Sweaty palms may not pose a danger to health, but wet hands make social interaction awkward. A surgical procedure can help with severe cases.

She has had sweaty palms since her school days. Whenever she felt anxious, her palms would drip with sweat. When she began driving lessons, perspiration from her sweaty hands made the steering wheel so wet and slippery that Ms Tan Quee Eng decided she had to do something about the problem.

“I couldn’t get a firm grip on the wheel, which made it very dangerous to drive,” said Ms Tan, Nurse Clinician at Singapore General Hospital (SGH). “I was also always embarrassed, because I was worried people wouldn’t like it if I shook hands with them.”

Ms Tan approached the SGH surgeon that she was working with at the time for help. She had heard that Associate Professor Peter Mack, Senior Consultant, Department of Hepato-pancreato-biliary and Transplant Surgery, Singapore General Hospital (SGH), a member of the SingHealth group​, could perform a surgical procedure known as sympathectomy to permanently stop the heavy perspiration in the palms. A minimally invasive or keyhole procedure done under general anaesthesia, sympathectomy involves destroying the nerves that cause the excessive sweating.

What causes sweaty palms?

According to A/Prof Mack, sweaty palms – or palmar hyperhidrosis – are caused by overactive nerves in the autonomic nervous system, which controls body functions like breathing and sweating. It is not quite clear what causes these nerves to become overactive.

It’s also not clear how common the condition is, although it’s likely that less than 5 per cent of the population suffer from it. In some families, all the members suffer from the condition, suggesting that it can be passed on.

When to consider surgery

Sympathectomy carries some risks and can be performed on most people. But as hyperhidrosis is not a life-threatening condition, “I recommend it only when the sweating is very severe and when it affects the patient’s work or lifestyle," said A/Prof Mack. An electrician whose hands are always wet runs the risk of causing electric short circuits qualifies as a candidate for this surgery, as is the piano student who may have to give up a music career if he is unable to perform properly because his hands keep slipping off the keyboard.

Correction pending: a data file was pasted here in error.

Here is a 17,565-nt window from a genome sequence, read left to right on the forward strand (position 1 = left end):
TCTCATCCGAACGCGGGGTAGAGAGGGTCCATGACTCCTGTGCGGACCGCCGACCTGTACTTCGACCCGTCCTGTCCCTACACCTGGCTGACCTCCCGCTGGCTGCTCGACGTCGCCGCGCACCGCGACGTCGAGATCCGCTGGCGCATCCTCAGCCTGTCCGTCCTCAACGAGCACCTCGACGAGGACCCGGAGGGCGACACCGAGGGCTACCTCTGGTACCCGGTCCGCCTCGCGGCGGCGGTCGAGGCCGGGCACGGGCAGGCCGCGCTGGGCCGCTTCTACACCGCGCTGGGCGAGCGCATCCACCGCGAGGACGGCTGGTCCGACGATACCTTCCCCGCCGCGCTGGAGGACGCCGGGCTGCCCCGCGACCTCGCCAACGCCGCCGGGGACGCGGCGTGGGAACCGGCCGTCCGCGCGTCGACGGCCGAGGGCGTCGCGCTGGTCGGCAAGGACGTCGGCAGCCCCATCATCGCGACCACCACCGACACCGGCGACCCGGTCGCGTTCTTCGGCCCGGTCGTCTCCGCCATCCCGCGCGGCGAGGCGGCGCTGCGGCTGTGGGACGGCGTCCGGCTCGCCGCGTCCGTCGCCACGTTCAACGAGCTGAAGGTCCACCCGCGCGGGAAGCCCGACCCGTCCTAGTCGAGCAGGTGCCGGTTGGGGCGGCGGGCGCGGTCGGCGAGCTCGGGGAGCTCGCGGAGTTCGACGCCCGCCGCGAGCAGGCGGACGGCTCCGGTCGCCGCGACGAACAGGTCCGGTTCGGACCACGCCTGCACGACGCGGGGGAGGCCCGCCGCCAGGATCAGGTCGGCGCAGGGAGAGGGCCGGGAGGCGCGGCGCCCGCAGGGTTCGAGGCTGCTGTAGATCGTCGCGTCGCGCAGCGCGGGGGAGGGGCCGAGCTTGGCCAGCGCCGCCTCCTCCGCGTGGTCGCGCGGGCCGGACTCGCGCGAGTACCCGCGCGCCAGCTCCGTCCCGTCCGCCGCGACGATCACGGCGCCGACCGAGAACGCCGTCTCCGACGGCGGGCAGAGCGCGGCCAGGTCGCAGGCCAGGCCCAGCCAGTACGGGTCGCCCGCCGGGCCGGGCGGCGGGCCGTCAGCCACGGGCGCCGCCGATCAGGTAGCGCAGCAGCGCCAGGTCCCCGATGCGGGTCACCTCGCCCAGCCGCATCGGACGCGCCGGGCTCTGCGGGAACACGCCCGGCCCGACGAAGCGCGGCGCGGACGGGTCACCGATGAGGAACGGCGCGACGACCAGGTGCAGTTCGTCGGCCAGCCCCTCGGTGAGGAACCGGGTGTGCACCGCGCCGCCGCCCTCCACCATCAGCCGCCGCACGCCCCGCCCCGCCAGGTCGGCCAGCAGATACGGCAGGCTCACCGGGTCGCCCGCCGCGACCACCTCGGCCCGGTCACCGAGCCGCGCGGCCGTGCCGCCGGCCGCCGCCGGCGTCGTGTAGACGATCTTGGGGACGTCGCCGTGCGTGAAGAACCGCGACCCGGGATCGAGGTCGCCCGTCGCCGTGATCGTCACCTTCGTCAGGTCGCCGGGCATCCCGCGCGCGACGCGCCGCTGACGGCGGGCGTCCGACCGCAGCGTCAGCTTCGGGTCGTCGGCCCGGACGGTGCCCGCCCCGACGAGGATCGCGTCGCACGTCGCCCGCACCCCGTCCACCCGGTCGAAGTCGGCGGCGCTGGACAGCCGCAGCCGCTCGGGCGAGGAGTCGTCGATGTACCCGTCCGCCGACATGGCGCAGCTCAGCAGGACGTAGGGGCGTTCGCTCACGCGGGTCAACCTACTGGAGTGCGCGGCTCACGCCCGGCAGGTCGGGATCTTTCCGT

But doctors often offer more conservative treatment for a start. This includes iontophoresis where the hands are dipped in a water bath with an electric current running through to stun the nerve and, more recently, botox injections to paralyse the nerve.

Sympathectomy is considered only when more conservative treatments don’t help someone with a severe case of sweaty palms, said A/Prof Mack. The surgical option is not recommended for children as they often grow out of their sweaty-palm conditions. It is also not for people who have had lung infections or have undergone lung surgery, as scar tissue can make it difficult for a surgeon to perform sympathectomy, which involves operating in the area around the lungs.

“Anyone who wants surgical treatment has to be very clear that we’re treating a social inconvenience and not a health issue,” said A/Prof Mack. “The patient should also be very clear about the complications, such as Horner Syndrome and compensatory sweating in the chest. I’ll proceed with surgery only if he can accept these two things.”

Read on to find out more about sympathectomy (​surgery for sweaty palms) and the risks involved.​


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